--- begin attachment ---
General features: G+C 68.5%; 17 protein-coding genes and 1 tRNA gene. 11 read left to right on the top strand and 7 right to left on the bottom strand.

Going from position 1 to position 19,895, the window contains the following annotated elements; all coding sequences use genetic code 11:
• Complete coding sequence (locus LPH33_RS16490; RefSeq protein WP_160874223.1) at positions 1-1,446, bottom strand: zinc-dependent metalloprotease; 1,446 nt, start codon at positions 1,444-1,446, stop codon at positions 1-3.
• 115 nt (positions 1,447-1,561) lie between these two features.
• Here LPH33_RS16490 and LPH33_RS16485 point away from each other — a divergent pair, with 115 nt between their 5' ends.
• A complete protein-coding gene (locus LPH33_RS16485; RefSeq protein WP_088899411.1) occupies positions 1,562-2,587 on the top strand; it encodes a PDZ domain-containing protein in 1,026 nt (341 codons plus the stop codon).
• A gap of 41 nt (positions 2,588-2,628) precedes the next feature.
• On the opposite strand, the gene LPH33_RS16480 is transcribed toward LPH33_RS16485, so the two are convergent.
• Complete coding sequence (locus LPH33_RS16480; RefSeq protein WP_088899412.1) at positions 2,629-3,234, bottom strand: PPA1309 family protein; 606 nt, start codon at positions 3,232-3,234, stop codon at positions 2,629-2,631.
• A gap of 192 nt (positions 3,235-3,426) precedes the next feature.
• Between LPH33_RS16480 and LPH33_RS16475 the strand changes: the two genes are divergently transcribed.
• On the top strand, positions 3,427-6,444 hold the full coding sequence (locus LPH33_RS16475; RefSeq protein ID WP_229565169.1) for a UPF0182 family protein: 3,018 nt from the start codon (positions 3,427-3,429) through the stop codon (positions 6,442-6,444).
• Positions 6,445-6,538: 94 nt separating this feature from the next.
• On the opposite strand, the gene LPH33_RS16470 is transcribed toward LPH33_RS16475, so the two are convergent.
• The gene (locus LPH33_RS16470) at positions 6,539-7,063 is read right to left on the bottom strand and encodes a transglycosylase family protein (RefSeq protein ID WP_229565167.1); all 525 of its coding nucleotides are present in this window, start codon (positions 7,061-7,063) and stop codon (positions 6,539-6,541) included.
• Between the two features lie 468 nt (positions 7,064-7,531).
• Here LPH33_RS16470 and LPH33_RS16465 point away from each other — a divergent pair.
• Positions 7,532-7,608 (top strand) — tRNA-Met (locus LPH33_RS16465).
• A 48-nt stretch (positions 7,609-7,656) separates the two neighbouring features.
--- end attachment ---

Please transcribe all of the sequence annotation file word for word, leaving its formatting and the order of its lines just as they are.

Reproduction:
General features: G+C 68.5%; 17 protein-coding genes and 1 tRNA gene. 11 read left to right on the top strand and 7 right to left on the bottom strand.

Going from position 1 to position 19,895, the window contains the following annotated elements; all coding sequences use genetic code 11:
• Complete coding sequence (locus LPH33_RS16490; RefSeq protein WP_160874223.1) at positions 1-1,446, bottom strand: zinc-dependent metalloprotease; 1,446 nt, start codon at positions 1,444-1,446, stop codon at positions 1-3.
• 115 nt (positions 1,447-1,561) lie between these two features.
• Here LPH33_RS16490 and LPH33_RS16485 point away from each other — a divergent pair, with 115 nt between their 5' ends.
• A complete protein-coding gene (locus LPH33_RS16485; RefSeq protein WP_088899411.1) occupies positions 1,562-2,587 on the top strand; it encodes a PDZ domain-containing protein in 1,026 nt (341 codons plus the stop codon).
• A gap of 41 nt (positions 2,588-2,628) precedes the next feature.
• On the opposite strand, the gene LPH33_RS16480 is transcribed toward LPH33_RS16485, so the two are convergent.
• Complete coding sequence (locus LPH33_RS16480; RefSeq protein WP_088899412.1) at positions 2,629-3,234, bottom strand: PPA1309 family protein; 606 nt, start codon at positions 3,232-3,234, stop codon at positions 2,629-2,631.
• A gap of 192 nt (positions 3,235-3,426) precedes the next feature.
• Between LPH33_RS16480 and LPH33_RS16475 the strand changes: the two genes are divergently transcribed.
• On the top strand, positions 3,427-6,444 hold the full coding sequence (locus LPH33_RS16475; RefSeq protein ID WP_229565169.1) for a UPF0182 family protein: 3,018 nt from the start codon (positions 3,427-3,429) through the stop codon (positions 6,442-6,444).
• Positions 6,445-6,538: 94 nt separating this feature from the next.
• On the opposite strand, the gene LPH33_RS16470 is transcribed toward LPH33_RS16475, so the two are convergent.
• The gene (locus LPH33_RS16470) at positions 6,539-7,063 is read right to left on the bottom strand and encodes a transglycosylase family protein (RefSeq protein ID WP_229565167.1); all 525 of its coding nucleotides are present in this window, start codon (positions 7,061-7,063) and stop codon (positions 6,539-6,541) included.
• Between the two features lie 468 nt (positions 7,064-7,531).
• Here LPH33_RS16470 and LPH33_RS16465 point away from each other — a divergent pair.
• Positions 7,532-7,608 (top strand) — tRNA-Met (locus LPH33_RS16465).
• A 48-nt stretch (positions 7,609-7,656) separates the two neighbouring features.